Jewish World Review May 30, 2003 / 28 Iyar, 5763
Drs. Michael A. Glueck & Robert J. Cihak
A Tale of Two Admirable Women: Jessica and Annika
http://www.NewsAndOpinion.com | June brings with it a not uncomfortable fatigue. So much is winding up and winding down: school years, sports playoffs, wet weather, TV series that have tarried with us far too long for any good they may have been doing.
This June, the fatigue seems especially sweet. We won a war. We got our taxes cut. We can turn off the news, forget the media and their assorted malfeasances, argue over important stuff like whether "Bruce Almighty" portrays the Creator in too favorable a light and, in general ... forget.
But before we slide into summer, it might be worth a final ponder at two events as different, and as similar, as war and sport and the strange and ugly manipulation of the women central to both.
Jessica Lynch and Annika Sorenstam.
We know their stories. We've watched their stories unravel. We've watched those who did the manipulating back off (and come forward) in shameless pursuit of their own agendas. And we know that both Jessica and Annika deserve better than they've received, from both their detractors and their self-styled champions.
Jessica Lynch - are we forgetting already? - was captured by the Iraqis after an ambush in which, ran the initial reports, she fought heroically until shot, stabbed and taken off to what was doubtless a second hell of torture and rape.
Her rescue by American commandos (with the aid of a heroic Iraqi lawyer who "could not bear to see a woman struck") marked the first time since World War II that POWs had been so liberated.
The Pentagon glowed. The feminista demanded a Medal of Honor for their finest poster girl since Kelly Flinn, or at the least repeal of what's left of the female combat exclusionary rule. A quickie TV "documentary," "Saving Private Lynch," appeared, even as the story was starting to melt down.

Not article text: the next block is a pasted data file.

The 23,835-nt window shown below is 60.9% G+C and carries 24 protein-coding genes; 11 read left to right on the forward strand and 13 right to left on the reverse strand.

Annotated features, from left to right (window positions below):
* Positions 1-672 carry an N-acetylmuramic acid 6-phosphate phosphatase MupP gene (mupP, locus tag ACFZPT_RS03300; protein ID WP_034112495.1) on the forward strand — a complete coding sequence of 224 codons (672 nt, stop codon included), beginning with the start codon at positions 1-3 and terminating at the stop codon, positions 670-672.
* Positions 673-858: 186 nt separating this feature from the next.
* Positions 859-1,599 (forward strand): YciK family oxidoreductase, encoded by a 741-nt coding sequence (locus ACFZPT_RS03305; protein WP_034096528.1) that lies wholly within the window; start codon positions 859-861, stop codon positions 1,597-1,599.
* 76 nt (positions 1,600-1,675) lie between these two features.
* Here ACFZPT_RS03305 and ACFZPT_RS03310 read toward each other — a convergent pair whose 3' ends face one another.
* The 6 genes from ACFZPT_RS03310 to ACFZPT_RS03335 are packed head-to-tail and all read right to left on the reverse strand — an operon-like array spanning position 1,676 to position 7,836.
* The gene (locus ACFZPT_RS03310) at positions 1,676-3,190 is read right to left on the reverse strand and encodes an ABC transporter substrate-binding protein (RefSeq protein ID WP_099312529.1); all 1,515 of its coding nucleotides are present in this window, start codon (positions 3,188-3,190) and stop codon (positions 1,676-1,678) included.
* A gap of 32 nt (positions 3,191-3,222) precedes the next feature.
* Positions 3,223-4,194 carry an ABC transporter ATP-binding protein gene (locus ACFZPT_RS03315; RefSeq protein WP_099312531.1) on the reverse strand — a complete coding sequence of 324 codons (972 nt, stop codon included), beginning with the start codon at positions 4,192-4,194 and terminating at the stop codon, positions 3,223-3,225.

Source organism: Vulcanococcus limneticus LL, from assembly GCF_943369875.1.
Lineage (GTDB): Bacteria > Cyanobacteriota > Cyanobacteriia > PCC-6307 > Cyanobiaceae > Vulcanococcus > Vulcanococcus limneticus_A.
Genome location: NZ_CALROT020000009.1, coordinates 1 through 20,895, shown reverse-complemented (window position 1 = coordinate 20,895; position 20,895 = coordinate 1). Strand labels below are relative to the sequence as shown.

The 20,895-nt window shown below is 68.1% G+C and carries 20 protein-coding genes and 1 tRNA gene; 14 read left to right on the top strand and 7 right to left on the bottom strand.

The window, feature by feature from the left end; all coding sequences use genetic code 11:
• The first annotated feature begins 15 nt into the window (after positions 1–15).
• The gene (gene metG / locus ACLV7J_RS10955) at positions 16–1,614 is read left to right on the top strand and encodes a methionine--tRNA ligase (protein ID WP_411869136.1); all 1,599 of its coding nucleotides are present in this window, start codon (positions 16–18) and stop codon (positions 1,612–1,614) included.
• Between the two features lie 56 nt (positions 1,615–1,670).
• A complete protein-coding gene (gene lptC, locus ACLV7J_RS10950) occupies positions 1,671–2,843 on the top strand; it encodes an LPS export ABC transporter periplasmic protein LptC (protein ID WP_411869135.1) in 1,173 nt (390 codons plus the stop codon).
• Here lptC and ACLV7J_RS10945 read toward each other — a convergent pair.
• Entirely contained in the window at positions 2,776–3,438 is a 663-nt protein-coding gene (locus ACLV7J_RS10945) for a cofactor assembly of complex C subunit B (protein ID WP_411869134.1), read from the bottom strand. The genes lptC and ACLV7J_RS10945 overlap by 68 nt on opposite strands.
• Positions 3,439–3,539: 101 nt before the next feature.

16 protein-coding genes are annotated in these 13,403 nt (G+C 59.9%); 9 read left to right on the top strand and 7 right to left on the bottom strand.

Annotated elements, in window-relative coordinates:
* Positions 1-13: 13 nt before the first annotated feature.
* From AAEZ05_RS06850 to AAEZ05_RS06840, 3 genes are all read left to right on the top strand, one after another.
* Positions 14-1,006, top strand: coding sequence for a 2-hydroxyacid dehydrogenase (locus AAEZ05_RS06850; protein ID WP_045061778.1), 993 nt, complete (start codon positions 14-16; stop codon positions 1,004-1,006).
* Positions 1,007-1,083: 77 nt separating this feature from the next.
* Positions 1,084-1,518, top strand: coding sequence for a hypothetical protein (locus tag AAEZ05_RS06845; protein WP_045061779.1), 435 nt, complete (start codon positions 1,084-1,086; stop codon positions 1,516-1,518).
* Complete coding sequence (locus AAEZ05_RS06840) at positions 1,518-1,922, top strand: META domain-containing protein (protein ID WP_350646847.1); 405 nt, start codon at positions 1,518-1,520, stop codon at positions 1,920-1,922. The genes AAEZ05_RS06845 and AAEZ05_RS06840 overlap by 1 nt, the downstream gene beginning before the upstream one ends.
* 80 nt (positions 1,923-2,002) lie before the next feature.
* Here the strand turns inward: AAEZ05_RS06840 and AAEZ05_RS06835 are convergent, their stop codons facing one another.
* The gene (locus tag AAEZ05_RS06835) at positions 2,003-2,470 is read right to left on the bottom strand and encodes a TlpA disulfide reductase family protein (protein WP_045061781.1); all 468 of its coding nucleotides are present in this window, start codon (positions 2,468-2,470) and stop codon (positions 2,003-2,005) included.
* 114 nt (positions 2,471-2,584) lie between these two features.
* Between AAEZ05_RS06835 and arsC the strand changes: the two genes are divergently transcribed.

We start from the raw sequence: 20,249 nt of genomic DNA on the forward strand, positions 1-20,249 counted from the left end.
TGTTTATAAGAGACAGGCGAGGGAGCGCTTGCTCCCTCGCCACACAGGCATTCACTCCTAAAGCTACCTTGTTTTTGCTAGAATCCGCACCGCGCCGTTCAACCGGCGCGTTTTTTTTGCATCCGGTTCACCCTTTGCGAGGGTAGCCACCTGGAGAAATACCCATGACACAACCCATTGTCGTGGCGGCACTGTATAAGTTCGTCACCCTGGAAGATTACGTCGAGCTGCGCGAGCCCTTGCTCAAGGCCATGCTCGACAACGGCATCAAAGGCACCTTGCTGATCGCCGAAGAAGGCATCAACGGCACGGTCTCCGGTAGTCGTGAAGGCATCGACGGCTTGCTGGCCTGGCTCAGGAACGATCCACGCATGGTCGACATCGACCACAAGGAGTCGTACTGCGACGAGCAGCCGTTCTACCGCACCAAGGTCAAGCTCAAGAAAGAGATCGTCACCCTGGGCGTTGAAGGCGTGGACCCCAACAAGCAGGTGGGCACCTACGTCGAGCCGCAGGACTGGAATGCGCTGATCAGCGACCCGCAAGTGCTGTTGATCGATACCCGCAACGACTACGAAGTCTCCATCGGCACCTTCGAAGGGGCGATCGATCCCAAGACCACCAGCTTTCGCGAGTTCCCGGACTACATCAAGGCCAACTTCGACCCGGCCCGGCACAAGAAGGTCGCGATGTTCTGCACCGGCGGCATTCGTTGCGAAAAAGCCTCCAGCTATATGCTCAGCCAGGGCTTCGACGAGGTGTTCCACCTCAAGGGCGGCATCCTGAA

Then came conflicting reports from the BBC. Private Lynch may have had no combat wounds. Private Lynch had amnesia. Private Lynch remembered nothing because maybe there was nothing much to remember.
Perhaps there were no Iraqi soldiers in the hospital where Pvt. Lynch was well cared for. The shoot-'em-up rescue may have been a bit hyperbolic.
And it became the turn of the no-women-in-combat brigades to use her to reaffirm their own agenda. The fact that Private Lynch may not have suffered any sexual abuse counted less than the fact that she may not have put up that much of a fight, or even been knocked unconscious when her truck rolled over.
And now the Army has launched multiple investigations into the whole affair, and everybody involved is not talking much.
But by then, America had found another woman to talk about. At the Colonial Golf Tournament last weekend, Annika Sorenstam, arguably the best woman golfer in the world, took on the PGA guys, the first time since 1945 that a woman had competed. After lotsa hype, and after a fine Thursday first round, she faltered and failed to make the cut for weekend play.
She faltered because, simultaneously, she got too aggressive and ran out of gas (At the professional level, the differences between men's and women's golf are profound).
Once, after missing a shot, the camera caught her mouthing a brief word that - so we were told - was actually Swedish and translated, "Oh, my goodness gracious, how did that happen?"
Her detractors shrugged off the whole affair as a meaningless gimmick, at best. Her defenders credited her performance as, at the very least, better than all but a few men could manage, and at least people got their consciousness raised. Raised about what, nobody was really that clear.
So what do these two women - a fresh-faced 19-year-old whose outfit wandered into deadly disaster, and one of the world's top professional athletes who got in a little over her head - have in common?
That they were used by others? Certainly. That those others were happy to drop them when the usage no longer availed? Perhaps.
But they have something else in common. The vast majority of us can't help but like them as people. Quite so. They both seem genuine. And both have displayed a quality so rare that English hasn't even a word for it. The Greeks called it "arete," which to them meant a combination of virtue, excellence, endurance and courage.
Jessica Lynch, the teenager who joined the Army to get money for college, is by all accounts a good soldier. By all accounts, she's coping with her present condition bravely.
Annika Sorenstam, a consummate professional, will also cope with her disappointment, and go on. We don't need the feminista to tell us why we should admire them, or how. We don't need their detractors with their "Yes, but they never should have been there in the first place."
They were there. They showed, in their own ways and as chance and circumstance allowed, what Plato called "endurance of the soul."
And that may be reason enough to admire them.
Philip Gold, Seattle-based historian, contributed to this commentary
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